HUNDREDS of people descended on the Burbage Village Hall at the weekend to take part in the very first Burbage Mela.

Organiser Sonny Hamid jubilantly described the event as “absolutely stunning”, saying its success was “beyond all expectations”.

The event, staged on Saturday, July 8, and thought to be the first Mela held in a Wiltshire village, was attended by around 500 people, including Devizes MP Claire Perry.

The day saw revellers enjoying the very best in South Asian art, culture and food as people from all backgrounds came together for a spot of summertime fun.

Sonny said: “We are very grateful to our MP, Claire Perry, who so kindly formally opened the Mela, and to all who came to support us.

“It was a brilliant day, everybody had a fantastic time and the question we kept being asked was: can we have another one next year?”

Traditional Bollywood dancers entertained the crowds and the South Indian dances were performed by young students from the Swindon Tamil Association.

Even the children got in on the act, performing the classical Bharatha Natyam, a dance which involves facial expressions as well as hand, and foot movements.

Other attractions included a Sari tying competition and a group performance by the audience led by Dorothy dancing to “Jai Ho” from the movie Slum Dog Millionaire.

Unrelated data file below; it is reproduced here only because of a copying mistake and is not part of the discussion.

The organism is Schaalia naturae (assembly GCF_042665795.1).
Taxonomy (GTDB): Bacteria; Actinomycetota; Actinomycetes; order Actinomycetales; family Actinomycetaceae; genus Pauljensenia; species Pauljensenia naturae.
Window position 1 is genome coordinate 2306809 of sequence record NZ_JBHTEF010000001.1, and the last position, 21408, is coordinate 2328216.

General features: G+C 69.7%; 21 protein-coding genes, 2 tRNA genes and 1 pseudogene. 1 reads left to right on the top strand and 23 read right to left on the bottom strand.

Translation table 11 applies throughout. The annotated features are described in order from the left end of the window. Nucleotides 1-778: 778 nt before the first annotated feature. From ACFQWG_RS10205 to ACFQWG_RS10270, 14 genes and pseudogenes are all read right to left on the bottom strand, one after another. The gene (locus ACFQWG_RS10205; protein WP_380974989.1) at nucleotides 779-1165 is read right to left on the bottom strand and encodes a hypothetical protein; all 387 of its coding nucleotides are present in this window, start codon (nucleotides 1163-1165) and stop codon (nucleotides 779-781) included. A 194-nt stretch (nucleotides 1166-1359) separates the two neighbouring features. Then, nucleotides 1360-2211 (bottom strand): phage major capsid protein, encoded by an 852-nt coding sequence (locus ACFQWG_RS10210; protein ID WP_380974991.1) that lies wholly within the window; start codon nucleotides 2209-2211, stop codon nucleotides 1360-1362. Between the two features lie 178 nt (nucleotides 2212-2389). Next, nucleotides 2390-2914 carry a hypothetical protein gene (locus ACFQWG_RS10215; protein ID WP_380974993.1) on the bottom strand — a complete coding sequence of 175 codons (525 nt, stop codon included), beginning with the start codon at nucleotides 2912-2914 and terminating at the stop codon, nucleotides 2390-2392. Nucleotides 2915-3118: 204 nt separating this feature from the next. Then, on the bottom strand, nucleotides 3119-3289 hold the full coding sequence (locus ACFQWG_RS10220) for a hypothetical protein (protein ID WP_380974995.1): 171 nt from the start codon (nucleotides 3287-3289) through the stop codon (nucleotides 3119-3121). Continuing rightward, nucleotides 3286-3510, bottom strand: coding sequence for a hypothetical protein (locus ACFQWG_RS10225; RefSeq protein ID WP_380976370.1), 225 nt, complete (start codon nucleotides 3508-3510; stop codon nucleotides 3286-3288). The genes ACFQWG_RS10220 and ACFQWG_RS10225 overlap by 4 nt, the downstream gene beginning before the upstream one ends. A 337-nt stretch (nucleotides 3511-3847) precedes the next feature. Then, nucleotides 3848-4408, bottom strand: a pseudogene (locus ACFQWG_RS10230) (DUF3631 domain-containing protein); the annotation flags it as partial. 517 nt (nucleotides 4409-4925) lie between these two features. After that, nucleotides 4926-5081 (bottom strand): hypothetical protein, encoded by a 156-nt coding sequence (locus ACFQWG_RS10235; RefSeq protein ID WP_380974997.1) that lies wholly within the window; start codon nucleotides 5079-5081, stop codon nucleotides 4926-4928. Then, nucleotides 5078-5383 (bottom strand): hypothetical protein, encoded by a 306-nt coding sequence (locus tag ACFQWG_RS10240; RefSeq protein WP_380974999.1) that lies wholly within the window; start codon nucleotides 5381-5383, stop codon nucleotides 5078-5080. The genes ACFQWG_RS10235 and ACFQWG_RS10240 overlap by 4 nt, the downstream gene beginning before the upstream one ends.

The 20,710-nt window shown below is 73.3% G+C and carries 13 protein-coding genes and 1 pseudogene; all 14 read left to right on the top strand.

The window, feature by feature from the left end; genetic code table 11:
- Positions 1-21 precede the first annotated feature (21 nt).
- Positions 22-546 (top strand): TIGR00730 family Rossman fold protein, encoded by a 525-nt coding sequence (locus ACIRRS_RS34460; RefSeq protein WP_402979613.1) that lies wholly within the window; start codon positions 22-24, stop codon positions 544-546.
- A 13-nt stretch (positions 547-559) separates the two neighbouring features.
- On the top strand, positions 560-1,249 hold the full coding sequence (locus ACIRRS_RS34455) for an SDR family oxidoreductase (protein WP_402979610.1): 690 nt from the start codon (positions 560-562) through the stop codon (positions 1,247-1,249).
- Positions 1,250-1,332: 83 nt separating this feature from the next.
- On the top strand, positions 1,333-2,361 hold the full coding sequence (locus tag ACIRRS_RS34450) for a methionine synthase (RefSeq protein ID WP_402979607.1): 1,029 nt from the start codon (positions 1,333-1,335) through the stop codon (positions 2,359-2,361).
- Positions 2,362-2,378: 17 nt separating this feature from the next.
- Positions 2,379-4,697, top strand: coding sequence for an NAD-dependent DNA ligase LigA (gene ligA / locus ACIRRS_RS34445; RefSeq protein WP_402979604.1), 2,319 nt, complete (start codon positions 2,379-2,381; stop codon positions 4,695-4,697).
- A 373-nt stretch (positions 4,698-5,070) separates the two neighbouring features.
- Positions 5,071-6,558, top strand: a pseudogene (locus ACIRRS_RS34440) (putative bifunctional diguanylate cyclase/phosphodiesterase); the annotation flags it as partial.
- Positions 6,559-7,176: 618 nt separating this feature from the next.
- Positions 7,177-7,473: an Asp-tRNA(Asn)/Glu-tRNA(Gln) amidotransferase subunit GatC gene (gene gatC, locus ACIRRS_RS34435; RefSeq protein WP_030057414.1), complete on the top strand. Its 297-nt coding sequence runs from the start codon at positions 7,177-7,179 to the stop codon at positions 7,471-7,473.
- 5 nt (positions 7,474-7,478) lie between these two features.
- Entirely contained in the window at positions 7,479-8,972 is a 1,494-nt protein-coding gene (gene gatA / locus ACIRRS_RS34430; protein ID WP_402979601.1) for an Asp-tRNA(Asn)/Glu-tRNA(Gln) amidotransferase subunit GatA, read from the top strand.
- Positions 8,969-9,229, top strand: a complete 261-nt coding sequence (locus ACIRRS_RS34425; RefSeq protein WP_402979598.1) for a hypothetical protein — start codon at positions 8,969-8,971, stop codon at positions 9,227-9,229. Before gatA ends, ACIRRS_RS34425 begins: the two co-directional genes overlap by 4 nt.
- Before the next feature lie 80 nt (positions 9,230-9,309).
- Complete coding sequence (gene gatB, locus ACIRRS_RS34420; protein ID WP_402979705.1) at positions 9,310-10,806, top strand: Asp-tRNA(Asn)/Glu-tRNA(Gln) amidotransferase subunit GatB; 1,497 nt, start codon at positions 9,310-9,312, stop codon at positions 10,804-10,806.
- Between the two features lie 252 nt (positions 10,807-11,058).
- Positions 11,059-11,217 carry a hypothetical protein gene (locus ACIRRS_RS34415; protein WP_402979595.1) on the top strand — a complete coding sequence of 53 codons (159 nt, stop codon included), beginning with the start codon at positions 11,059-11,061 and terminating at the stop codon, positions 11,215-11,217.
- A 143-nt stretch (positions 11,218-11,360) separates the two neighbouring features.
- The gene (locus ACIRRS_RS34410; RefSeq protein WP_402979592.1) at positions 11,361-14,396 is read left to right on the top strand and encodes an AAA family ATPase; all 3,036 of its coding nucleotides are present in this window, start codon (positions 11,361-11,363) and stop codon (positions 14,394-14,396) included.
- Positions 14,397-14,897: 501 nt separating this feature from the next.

“It was a real pleasure to be able to host something like this and it was so nice to see so many people get involved,” said Sonny, who is hoping to make next year’s event even better.

There were several stalls offering henna painting, sari tying, and Indi beauty treatments while traditional Indian street food was freshly prepared.

MP Claire Perry said: “It was a pleasure to join everyone at the Burbage Mela on Saturday afternoon and enjoy a brilliant celebration of South Asian arts, culture and food.

“The Mela was part of Burbage Gala Week which ran from July 1 to 8 with many fantastic events taking place in the village. My thanks and best wishes go to everyone involved in organising this great community event.”

The word Mela is derived from the ancient Sanskrit language and means a ‘gathering’ or a ‘fair’. Its purpose it is to achieve greater community cohesion.